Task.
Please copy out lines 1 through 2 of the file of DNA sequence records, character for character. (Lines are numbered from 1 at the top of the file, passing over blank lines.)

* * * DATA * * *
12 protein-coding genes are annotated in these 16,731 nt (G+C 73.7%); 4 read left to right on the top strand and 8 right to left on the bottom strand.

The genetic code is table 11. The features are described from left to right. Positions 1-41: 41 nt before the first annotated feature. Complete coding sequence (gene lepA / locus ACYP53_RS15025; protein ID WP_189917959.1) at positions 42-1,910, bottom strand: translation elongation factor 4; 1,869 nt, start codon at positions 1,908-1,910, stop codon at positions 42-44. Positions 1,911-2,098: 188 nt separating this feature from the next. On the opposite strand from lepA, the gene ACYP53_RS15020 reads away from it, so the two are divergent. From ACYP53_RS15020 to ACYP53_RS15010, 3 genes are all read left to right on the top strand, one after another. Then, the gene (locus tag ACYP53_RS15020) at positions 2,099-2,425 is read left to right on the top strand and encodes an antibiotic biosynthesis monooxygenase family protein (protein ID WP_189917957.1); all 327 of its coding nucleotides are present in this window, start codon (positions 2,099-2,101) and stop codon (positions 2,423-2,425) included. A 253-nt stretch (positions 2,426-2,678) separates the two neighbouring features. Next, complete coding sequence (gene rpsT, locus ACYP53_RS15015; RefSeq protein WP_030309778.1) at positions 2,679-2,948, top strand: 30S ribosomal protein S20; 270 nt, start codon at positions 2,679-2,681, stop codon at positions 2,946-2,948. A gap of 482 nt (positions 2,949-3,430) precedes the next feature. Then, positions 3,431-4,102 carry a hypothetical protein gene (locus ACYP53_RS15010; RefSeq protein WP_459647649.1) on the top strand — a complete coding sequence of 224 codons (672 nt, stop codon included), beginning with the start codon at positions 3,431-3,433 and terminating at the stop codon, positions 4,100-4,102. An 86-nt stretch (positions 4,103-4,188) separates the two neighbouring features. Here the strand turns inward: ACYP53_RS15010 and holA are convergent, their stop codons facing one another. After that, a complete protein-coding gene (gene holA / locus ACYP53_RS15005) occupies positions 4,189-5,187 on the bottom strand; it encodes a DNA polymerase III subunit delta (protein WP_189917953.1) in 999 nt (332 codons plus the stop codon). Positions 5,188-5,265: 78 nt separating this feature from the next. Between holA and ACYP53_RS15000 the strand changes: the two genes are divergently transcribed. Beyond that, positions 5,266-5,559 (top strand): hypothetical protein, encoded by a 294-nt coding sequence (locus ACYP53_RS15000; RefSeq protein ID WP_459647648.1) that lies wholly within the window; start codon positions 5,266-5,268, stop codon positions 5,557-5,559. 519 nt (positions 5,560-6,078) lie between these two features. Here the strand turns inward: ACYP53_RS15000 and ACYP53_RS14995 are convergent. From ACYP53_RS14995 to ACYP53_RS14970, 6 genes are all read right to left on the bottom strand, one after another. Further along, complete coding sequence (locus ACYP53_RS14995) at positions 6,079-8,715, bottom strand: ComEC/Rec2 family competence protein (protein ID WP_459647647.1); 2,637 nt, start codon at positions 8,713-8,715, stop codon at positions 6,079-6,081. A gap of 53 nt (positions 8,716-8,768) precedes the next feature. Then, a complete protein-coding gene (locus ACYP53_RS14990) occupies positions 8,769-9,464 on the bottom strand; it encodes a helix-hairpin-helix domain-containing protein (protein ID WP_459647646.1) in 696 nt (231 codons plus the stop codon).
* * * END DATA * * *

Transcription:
12 protein-coding genes are annotated in these 16,731 nt (G+C 73.7%); 4 read left to right on the top strand and 8 right to left on the bottom strand.

The genetic code is table 11. The features are described from left to right. Positions 1-41: 41 nt before the first annotated feature. Complete coding sequence (gene lepA / locus ACYP53_RS15025; protein ID WP_189917959.1) at positions 42-1,910, bottom strand: translation elongation factor 4; 1,869 nt, start codon at positions 1,908-1,910, stop codon at positions 42-44. Positions 1,911-2,098: 188 nt separating this feature from the next. On the opposite strand from lepA, the gene ACYP53_RS15020 reads away from it, so the two are divergent. From ACYP53_RS15020 to ACYP53_RS15010, 3 genes are all read left to right on the top strand, one after another. Then, the gene (locus tag ACYP53_RS15020) at positions 2,099-2,425 is read left to right on the top strand and encodes an antibiotic biosynthesis monooxygenase family protein (protein ID WP_189917957.1); all 327 of its coding nucleotides are present in this window, start codon (positions 2,099-2,101) and stop codon (positions 2,423-2,425) included. A 253-nt stretch (positions 2,426-2,678) separates the two neighbouring features. Next, complete coding sequence (gene rpsT, locus ACYP53_RS15015; RefSeq protein WP_030309778.1) at positions 2,679-2,948, top strand: 30S ribosomal protein S20; 270 nt, start codon at positions 2,679-2,681, stop codon at positions 2,946-2,948. A gap of 482 nt (positions 2,949-3,430) precedes the next feature. Then, positions 3,431-4,102 carry a hypothetical protein gene (locus ACYP53_RS15010; RefSeq protein WP_459647649.1) on the top strand — a complete coding sequence of 224 codons (672 nt, stop codon included), beginning with the start codon at positions 3,431-3,433 and terminating at the stop codon, positions 4,100-4,102. An 86-nt stretch (positions 4,103-4,188) separates the two neighbouring features. Here the strand turns inward: ACYP53_RS15010 and holA are convergent, their stop codons facing one another. After that, a complete protein-coding gene (gene holA / locus ACYP53_RS15005) occupies positions 4,189-5,187 on the bottom strand; it encodes a DNA polymerase III subunit delta (protein WP_189917953.1) in 999 nt (332 codons plus the stop codon). Positions 5,188-5,265: 78 nt separating this feature from the next. Between holA and ACYP53_RS15000 the strand changes: the two genes are divergently transcribed. Beyond that, positions 5,266-5,559 (top strand): hypothetical protein, encoded by a 294-nt coding sequence (locus ACYP53_RS15000; RefSeq protein ID WP_459647648.1) that lies wholly within the window; start codon positions 5,266-5,268, stop codon positions 5,557-5,559. 519 nt (positions 5,560-6,078) lie between these two features. Here the strand turns inward: ACYP53_RS15000 and ACYP53_RS14995 are convergent. From ACYP53_RS14995 to ACYP53_RS14970, 6 genes are all read right to left on the bottom strand, one after another. Further along, complete coding sequence (locus ACYP53_RS14995) at positions 6,079-8,715, bottom strand: ComEC/Rec2 family competence protein (protein ID WP_459647647.1); 2,637 nt, start codon at positions 8,713-8,715, stop codon at positions 6,079-6,081. A gap of 53 nt (positions 8,716-8,768) precedes the next feature. Then, a complete protein-coding gene (locus ACYP53_RS14990) occupies positions 8,769-9,464 on the bottom strand; it encodes a helix-hairpin-helix domain-containing protein (protein ID WP_459647646.1) in 696 nt (231 codons plus the stop codon).